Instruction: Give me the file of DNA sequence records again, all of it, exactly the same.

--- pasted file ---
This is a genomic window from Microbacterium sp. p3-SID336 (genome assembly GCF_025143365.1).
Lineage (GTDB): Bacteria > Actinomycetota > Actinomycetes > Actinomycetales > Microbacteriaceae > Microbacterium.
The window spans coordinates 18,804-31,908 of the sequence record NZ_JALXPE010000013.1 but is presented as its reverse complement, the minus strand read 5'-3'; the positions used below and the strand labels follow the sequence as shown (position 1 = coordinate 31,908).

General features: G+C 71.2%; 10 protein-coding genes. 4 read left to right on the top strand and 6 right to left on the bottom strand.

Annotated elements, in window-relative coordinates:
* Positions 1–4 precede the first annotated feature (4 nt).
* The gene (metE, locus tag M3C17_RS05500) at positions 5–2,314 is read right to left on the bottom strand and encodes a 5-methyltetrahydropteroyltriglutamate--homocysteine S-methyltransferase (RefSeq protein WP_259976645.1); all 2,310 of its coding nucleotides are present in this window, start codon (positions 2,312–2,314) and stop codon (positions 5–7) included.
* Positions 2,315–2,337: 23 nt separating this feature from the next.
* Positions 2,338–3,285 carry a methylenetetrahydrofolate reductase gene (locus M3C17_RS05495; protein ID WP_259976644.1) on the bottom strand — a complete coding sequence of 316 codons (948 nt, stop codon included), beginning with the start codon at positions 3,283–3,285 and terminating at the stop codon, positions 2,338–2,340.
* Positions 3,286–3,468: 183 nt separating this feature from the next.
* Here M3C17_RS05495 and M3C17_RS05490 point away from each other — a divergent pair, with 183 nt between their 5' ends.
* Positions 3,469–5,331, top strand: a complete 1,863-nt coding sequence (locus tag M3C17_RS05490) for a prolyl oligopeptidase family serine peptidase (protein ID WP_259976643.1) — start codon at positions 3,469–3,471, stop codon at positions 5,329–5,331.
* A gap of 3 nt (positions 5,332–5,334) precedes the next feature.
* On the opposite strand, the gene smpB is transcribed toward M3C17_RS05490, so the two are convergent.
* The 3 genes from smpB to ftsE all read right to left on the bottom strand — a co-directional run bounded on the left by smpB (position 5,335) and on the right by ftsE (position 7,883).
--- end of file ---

This is a genomic window from Microbacterium sp. p3-SID336 (genome assembly GCF_025143365.1).
Lineage (GTDB): Bacteria > Actinomycetota > Actinomycetes > Actinomycetales > Microbacteriaceae > Microbacterium.
The window spans coordinates 18,804-31,908 of the sequence record NZ_JALXPE010000013.1 but is presented as its reverse complement, the minus strand read 5'-3'; the positions used below and the strand labels follow the sequence as shown (position 1 = coordinate 31,908).

General features: G+C 71.2%; 10 protein-coding genes. 4 read left to right on the top strand and 6 right to left on the bottom strand.

Annotated elements, in window-relative coordinates:
* Positions 1–4 precede the first annotated feature (4 nt).
* The gene (metE, locus tag M3C17_RS05500) at positions 5–2,314 is read right to left on the bottom strand and encodes a 5-methyltetrahydropteroyltriglutamate--homocysteine S-methyltransferase (RefSeq protein WP_259976645.1); all 2,310 of its coding nucleotides are present in this window, start codon (positions 2,312–2,314) and stop codon (positions 5–7) included.
* Positions 2,315–2,337: 23 nt separating this feature from the next.
* Positions 2,338–3,285 carry a methylenetetrahydrofolate reductase gene (locus M3C17_RS05495; protein ID WP_259976644.1) on the bottom strand — a complete coding sequence of 316 codons (948 nt, stop codon included), beginning with the start codon at positions 3,283–3,285 and terminating at the stop codon, positions 2,338–2,340.
* Positions 3,286–3,468: 183 nt separating this feature from the next.
* Here M3C17_RS05495 and M3C17_RS05490 point away from each other — a divergent pair, with 183 nt between their 5' ends.
* Positions 3,469–5,331, top strand: a complete 1,863-nt coding sequence (locus tag M3C17_RS05490) for a prolyl oligopeptidase family serine peptidase (protein ID WP_259976643.1) — start codon at positions 3,469–3,471, stop codon at positions 5,329–5,331.
* A gap of 3 nt (positions 5,332–5,334) precedes the next feature.
* On the opposite strand, the gene smpB is transcribed toward M3C17_RS05490, so the two are convergent.
* The 3 genes from smpB to ftsE all read right to left on the bottom strand — a co-directional run bounded on the left by smpB (position 5,335) and on the right by ftsE (position 7,883).